Established in 2018 by The Rockefeller Foundation and a team of Stanford University professors, Atlas AI uses data from a range of planetary sensors along with deep learning AI technologies to monitor changes to global economic and societal wellbeing.

“While data science has been used to improve individual development projects, we haven’t yet unlocked its potential to improve development at a systems level—which is critical, because efforts to drive change in energy, agriculture, and transportation must be integrated in order to make opportunity universal and sustainable,” said Zia Khan, senior vice president of Innovation at The Rockefeller Foundation. “We are excited about the potential of this collaboration to give policymakers, investors, and operators more dynamic situational awareness of local conditions and help them improve those conditions for the people they serve.”

According to experts, urgent action is needed to address economic development and promote climate resilient infrastructure investment across sub-Saharan Africa.

  • Even though the share of Africa’s carbon emissions represents less than 3 percent of global emissions, it is expected to bear the brunt of the economic impact of climate change, according to the African Development Bank.
  • According to the World Bank, current efforts to build resilience to climate change into Africa’s food systems are effective, but fall short when it comes to tackling the problem at scale.
  • Hundreds of millions of people lack access to safe, reliable electricity in sub-Saharan Africa, hindering many governments’ development and climate resilience goals.
  • There is a lack of widespread data about Africa’s transportation infrastructure, constraining investment in resilient solutions in a sector that is responsible for around a quarter of all global emissions.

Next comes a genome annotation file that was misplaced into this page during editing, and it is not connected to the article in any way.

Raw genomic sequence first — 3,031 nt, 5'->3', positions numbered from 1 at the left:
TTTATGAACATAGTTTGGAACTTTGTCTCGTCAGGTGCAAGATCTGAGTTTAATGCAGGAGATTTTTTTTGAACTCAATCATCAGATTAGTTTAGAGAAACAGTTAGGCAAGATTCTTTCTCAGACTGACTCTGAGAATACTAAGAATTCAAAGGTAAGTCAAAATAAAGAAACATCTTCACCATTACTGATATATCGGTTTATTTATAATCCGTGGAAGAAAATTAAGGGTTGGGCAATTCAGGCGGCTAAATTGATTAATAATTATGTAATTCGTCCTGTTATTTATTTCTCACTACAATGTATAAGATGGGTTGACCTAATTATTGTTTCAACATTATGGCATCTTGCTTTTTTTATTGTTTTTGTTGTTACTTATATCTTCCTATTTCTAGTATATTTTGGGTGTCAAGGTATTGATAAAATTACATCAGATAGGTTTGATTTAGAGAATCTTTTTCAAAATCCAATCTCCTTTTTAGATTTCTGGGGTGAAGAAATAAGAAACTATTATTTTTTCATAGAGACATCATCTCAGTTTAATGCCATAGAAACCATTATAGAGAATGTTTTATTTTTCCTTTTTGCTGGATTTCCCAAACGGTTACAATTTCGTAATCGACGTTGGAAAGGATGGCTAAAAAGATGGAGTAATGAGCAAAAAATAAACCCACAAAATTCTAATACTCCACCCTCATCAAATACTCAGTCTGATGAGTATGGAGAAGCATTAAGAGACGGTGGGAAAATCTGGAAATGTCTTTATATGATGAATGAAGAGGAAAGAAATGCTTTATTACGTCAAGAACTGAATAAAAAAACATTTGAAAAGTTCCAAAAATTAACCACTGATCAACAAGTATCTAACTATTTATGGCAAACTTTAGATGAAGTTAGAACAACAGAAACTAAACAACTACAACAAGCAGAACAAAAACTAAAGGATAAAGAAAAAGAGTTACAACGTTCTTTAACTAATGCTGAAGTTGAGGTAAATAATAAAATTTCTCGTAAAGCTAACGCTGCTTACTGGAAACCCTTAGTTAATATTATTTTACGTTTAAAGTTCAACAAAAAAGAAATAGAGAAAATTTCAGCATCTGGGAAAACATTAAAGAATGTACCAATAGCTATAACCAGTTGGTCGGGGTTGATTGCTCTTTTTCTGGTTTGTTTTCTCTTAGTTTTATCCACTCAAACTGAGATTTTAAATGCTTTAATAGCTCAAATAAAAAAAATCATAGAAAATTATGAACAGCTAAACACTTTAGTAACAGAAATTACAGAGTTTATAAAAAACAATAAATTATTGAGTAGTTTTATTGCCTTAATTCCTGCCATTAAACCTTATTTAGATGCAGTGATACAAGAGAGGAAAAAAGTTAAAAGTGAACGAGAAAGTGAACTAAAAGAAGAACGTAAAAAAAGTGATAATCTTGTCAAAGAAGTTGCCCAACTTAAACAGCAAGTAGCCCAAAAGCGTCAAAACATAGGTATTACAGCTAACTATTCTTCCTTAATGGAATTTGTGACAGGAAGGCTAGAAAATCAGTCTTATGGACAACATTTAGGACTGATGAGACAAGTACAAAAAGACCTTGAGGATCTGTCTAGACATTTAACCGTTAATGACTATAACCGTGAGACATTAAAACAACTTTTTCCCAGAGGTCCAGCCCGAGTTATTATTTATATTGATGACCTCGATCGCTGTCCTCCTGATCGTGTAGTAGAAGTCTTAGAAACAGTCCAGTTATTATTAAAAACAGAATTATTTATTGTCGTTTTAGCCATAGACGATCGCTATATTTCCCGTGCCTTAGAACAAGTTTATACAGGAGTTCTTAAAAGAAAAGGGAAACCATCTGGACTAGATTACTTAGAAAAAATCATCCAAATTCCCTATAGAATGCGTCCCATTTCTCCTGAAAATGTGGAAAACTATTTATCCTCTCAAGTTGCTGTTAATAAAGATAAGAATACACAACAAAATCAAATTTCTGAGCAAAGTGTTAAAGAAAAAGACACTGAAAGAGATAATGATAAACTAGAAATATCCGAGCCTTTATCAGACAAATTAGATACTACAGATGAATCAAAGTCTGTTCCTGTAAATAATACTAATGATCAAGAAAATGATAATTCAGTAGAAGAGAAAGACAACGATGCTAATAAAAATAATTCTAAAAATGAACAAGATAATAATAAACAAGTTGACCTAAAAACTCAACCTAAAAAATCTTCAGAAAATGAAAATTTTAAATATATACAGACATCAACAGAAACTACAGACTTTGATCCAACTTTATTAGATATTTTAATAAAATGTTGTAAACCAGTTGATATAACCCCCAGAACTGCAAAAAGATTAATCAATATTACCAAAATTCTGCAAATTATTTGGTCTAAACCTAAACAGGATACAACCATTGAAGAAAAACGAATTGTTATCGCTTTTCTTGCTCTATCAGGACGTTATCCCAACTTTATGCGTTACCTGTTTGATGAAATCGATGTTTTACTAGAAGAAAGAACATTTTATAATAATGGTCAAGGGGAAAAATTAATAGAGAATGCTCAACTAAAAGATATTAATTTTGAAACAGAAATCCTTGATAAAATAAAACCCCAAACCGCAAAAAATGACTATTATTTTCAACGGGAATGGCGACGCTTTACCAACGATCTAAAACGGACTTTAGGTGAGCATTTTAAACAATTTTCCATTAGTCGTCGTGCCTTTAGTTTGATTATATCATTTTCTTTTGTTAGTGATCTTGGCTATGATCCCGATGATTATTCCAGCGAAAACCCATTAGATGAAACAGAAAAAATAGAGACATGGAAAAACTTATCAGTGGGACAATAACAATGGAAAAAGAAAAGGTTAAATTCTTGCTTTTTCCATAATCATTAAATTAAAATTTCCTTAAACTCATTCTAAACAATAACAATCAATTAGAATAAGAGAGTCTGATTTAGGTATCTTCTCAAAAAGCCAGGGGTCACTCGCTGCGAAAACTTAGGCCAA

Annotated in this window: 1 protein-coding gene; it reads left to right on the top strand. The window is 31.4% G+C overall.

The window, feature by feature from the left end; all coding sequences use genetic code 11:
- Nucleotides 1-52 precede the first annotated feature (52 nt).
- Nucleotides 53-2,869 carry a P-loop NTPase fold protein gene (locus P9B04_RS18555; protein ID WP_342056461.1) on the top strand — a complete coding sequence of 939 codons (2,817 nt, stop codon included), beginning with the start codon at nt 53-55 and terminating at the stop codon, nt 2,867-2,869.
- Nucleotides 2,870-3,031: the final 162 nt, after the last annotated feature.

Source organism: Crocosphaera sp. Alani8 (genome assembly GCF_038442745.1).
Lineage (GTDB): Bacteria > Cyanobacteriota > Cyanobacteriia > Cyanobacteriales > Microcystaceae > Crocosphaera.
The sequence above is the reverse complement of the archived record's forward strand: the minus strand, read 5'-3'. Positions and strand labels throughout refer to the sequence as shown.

Williams’ research focuses on African energy systems, with a particular interest in the use of renewable and decentralized energy technologies to expand access to electricity. His work has applied various methods including techno-economic modeling, risk analysis, and machine learning. More broadly, his research has focused on how infrastructure systems in the Global South can be planned in an integrated and sustainable manner to support social and economic development in underserved communities.

Before coming to RIT, Williams was an assistant research professor at Carnegie Mellon University and an instructor at the Carnegie Mellon University Africa campus in Kigali, Rwanda. He also spent several years developing large-scale renewable energy projects in South Africa. His interest in energy and development was sparked while serving as a Peace Corps volunteer in an unelectrified rural community in Burkina Faso in West Africa.

About The Rockefeller Foundation

The Rockefeller Foundation is a pioneering philanthropy built on collaborative partnerships at the frontiers of science, technology, and innovation to enable individuals, families, and communities to flourish. The foundation works to promote the well-being of humanity and make opportunity universal. Its focus is on scaling renewable energy for all, stimulating economic mobility, and ensuring equitable access to healthy and nutritious food.  For information, go to The Rockefeller Foundation website or follow on Twitter @RockefellerFdn.